Striving for excellence even in the difficult or boring things has been a very hard concept for my kids to grasp. Understanding and application is requiring significant amounts of failure which has been hard on all of us. With Ace, it’s his skill with the bass and his desire to rush through the things he hates (like homework) to get to the things he loves.  For Buddy, it’s learning over and over that effort made towards assignments is directly related to his grades.  Lovey, who is the farthest along in developing the character trait of excellence, still did poorly on a scale review in band recently because she didn’t feel the need to practice.  Poor grades, weak performances, pitiful cleaning attempts – it really doesn’t matter what it is because it is all relevant.  Every situation is an opportunity to practice the pursuit of excellence.  The kids are slowly learning that if they slack off in the boring or hard parts, they have no hope of excelling when the rubber meets the road.  There have been many scenes like the one Ace and I have just endured.  I’m pretty sure there will be many more.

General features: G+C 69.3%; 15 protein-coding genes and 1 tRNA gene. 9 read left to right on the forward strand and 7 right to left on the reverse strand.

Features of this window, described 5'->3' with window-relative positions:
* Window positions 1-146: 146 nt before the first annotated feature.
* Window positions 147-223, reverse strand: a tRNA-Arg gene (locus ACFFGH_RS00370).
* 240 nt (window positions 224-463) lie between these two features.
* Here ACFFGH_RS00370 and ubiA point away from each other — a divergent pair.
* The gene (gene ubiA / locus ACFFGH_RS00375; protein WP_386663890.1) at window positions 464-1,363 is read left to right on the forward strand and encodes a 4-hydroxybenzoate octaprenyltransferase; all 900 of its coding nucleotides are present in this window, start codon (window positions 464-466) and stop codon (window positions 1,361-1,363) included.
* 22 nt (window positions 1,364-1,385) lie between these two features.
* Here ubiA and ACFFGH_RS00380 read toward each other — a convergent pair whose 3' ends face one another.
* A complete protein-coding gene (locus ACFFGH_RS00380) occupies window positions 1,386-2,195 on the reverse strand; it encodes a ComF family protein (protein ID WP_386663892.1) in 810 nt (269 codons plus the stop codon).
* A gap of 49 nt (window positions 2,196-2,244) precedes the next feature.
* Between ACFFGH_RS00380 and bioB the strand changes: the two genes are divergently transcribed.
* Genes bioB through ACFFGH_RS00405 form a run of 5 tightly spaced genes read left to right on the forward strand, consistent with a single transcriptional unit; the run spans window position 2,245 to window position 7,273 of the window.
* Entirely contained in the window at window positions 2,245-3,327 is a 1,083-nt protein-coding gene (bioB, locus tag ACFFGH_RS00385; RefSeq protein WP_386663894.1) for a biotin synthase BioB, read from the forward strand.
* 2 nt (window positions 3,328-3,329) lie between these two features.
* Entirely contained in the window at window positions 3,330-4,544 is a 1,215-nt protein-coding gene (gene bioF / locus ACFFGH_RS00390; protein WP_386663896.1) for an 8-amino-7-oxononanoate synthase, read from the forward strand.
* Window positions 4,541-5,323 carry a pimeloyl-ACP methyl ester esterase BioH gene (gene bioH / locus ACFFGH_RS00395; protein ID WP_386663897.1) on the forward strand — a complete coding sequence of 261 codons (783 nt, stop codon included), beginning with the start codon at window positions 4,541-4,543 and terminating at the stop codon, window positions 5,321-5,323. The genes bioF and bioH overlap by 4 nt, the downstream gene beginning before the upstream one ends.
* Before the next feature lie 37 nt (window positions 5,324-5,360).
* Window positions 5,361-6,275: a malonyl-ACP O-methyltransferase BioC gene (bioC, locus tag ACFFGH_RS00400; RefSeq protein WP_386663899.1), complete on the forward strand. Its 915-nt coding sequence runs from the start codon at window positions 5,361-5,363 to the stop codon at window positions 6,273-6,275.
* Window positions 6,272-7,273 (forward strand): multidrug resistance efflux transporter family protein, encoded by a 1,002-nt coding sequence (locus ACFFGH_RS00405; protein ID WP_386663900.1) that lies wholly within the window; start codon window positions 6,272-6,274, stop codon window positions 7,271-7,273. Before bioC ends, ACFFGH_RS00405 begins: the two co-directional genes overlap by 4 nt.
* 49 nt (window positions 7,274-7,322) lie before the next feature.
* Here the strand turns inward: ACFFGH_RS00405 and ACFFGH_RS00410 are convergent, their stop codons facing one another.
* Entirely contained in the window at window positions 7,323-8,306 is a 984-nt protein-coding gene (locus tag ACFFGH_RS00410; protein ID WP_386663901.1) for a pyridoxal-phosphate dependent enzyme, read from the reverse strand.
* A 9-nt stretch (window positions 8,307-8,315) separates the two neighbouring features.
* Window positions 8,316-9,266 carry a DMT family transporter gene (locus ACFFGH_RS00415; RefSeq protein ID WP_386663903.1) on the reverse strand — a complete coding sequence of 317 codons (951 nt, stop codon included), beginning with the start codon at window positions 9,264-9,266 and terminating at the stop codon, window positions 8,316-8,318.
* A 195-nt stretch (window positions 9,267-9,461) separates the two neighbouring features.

As I consider all of this, I recognize that I really cannot teach this life lesson to my kids.  The learning comes from living out the choices they make, dealing with the consequences, and learning from mistakes. Trying to control their behavior too much just postpones the real learning opportunities and makes the consequences potentially more serious.  My job as The Mom is to offer guidance and insight that encourages them to recognize the benefit and satisfaction of a job well done.  As hard as this is for me, I need to let the mini-Whimseys fail if their choices and behaviors produce that outcome.  Then, I’ll help them pick up the pieces and work through what went wrong – the failure needs to be experienced for real understanding to take place.  For Ace, this means helping him develop good practice skills and setting the expectation of practicing 15 minutes everyday.  Then, it is up to him.  How he does during his lesson is directly related to the effort and commitment he chooses to apply.

The next couple of years flash before my eyes and I feel tired just thinking about it.  More and bigger battles are yet to come; it is inevitable.  No doubt, it would be much easier to allow the kids to wallow in the mediocrity of things poorly done.  So. Much. Easier.  I wouldn’t have to endure frustrating instrument practices, whine fests about cleaning bedrooms, and heated discussions about how poor grades couldn’t possibly be —–‘s fault even though —— never bothered to study.  However, if I don’t encourage my kids to work toward a particular standard, I’ll be practicing my own version of parenting mediocrity.